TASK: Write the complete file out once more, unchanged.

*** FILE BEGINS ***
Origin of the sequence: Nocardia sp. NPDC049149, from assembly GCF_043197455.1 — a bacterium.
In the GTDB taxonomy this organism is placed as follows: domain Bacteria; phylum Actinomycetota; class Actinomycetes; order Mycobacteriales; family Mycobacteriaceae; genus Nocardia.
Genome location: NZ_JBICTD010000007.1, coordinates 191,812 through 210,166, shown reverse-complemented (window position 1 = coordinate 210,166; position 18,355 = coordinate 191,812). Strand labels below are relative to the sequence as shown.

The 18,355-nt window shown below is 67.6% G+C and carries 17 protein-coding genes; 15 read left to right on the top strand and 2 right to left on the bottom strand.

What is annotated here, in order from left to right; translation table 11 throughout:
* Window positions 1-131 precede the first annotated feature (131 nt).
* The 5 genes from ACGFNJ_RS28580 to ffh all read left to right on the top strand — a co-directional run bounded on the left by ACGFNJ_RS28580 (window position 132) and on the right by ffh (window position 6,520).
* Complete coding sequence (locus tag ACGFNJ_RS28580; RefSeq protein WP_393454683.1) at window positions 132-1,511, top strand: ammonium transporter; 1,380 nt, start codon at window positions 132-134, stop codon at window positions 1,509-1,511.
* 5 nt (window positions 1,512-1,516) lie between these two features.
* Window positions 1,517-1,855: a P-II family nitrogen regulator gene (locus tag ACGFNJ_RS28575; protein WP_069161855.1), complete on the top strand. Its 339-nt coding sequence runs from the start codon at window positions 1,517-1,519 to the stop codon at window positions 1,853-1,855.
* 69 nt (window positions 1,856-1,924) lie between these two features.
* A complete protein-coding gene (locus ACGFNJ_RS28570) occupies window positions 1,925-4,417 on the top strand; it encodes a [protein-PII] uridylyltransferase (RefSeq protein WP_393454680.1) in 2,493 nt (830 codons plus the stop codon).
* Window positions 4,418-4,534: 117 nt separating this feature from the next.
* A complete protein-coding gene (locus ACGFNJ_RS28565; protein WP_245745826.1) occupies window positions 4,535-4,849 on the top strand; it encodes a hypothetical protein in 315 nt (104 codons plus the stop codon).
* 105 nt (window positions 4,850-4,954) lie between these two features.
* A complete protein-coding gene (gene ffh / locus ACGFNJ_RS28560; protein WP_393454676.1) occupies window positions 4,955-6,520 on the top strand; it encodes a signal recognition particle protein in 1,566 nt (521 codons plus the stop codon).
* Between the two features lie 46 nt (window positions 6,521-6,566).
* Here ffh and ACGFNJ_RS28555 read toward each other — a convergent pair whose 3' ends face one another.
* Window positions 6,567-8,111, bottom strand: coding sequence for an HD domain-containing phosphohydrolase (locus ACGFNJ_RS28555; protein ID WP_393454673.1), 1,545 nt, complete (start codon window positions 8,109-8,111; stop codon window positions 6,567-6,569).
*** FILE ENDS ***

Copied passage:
Origin of the sequence: Nocardia sp. NPDC049149, from assembly GCF_043197455.1 — a bacterium.
In the GTDB taxonomy this organism is placed as follows: domain Bacteria; phylum Actinomycetota; class Actinomycetes; order Mycobacteriales; family Mycobacteriaceae; genus Nocardia.
Genome location: NZ_JBICTD010000007.1, coordinates 191,812 through 210,166, shown reverse-complemented (window position 1 = coordinate 210,166; position 18,355 = coordinate 191,812). Strand labels below are relative to the sequence as shown.

The 18,355-nt window shown below is 67.6% G+C and carries 17 protein-coding genes; 15 read left to right on the top strand and 2 right to left on the bottom strand.

What is annotated here, in order from left to right; translation table 11 throughout:
* Window positions 1-131 precede the first annotated feature (131 nt).
* The 5 genes from ACGFNJ_RS28580 to ffh all read left to right on the top strand — a co-directional run bounded on the left by ACGFNJ_RS28580 (window position 132) and on the right by ffh (window position 6,520).
* Complete coding sequence (locus tag ACGFNJ_RS28580; RefSeq protein WP_393454683.1) at window positions 132-1,511, top strand: ammonium transporter; 1,380 nt, start codon at window positions 132-134, stop codon at window positions 1,509-1,511.
* 5 nt (window positions 1,512-1,516) lie between these two features.
* Window positions 1,517-1,855: a P-II family nitrogen regulator gene (locus tag ACGFNJ_RS28575; protein WP_069161855.1), complete on the top strand. Its 339-nt coding sequence runs from the start codon at window positions 1,517-1,519 to the stop codon at window positions 1,853-1,855.
* 69 nt (window positions 1,856-1,924) lie between these two features.
* A complete protein-coding gene (locus ACGFNJ_RS28570) occupies window positions 1,925-4,417 on the top strand; it encodes a [protein-PII] uridylyltransferase (RefSeq protein WP_393454680.1) in 2,493 nt (830 codons plus the stop codon).
* Window positions 4,418-4,534: 117 nt separating this feature from the next.
* A complete protein-coding gene (locus ACGFNJ_RS28565; protein WP_245745826.1) occupies window positions 4,535-4,849 on the top strand; it encodes a hypothetical protein in 315 nt (104 codons plus the stop codon).
* 105 nt (window positions 4,850-4,954) lie between these two features.
* A complete protein-coding gene (gene ffh / locus ACGFNJ_RS28560; protein WP_393454676.1) occupies window positions 4,955-6,520 on the top strand; it encodes a signal recognition particle protein in 1,566 nt (521 codons plus the stop codon).
* Between the two features lie 46 nt (window positions 6,521-6,566).
* Here ffh and ACGFNJ_RS28555 read toward each other — a convergent pair whose 3' ends face one another.
* Window positions 6,567-8,111, bottom strand: coding sequence for an HD domain-containing phosphohydrolase (locus ACGFNJ_RS28555; protein ID WP_393454673.1), 1,545 nt, complete (start codon window positions 8,109-8,111; stop codon window positions 6,567-6,569).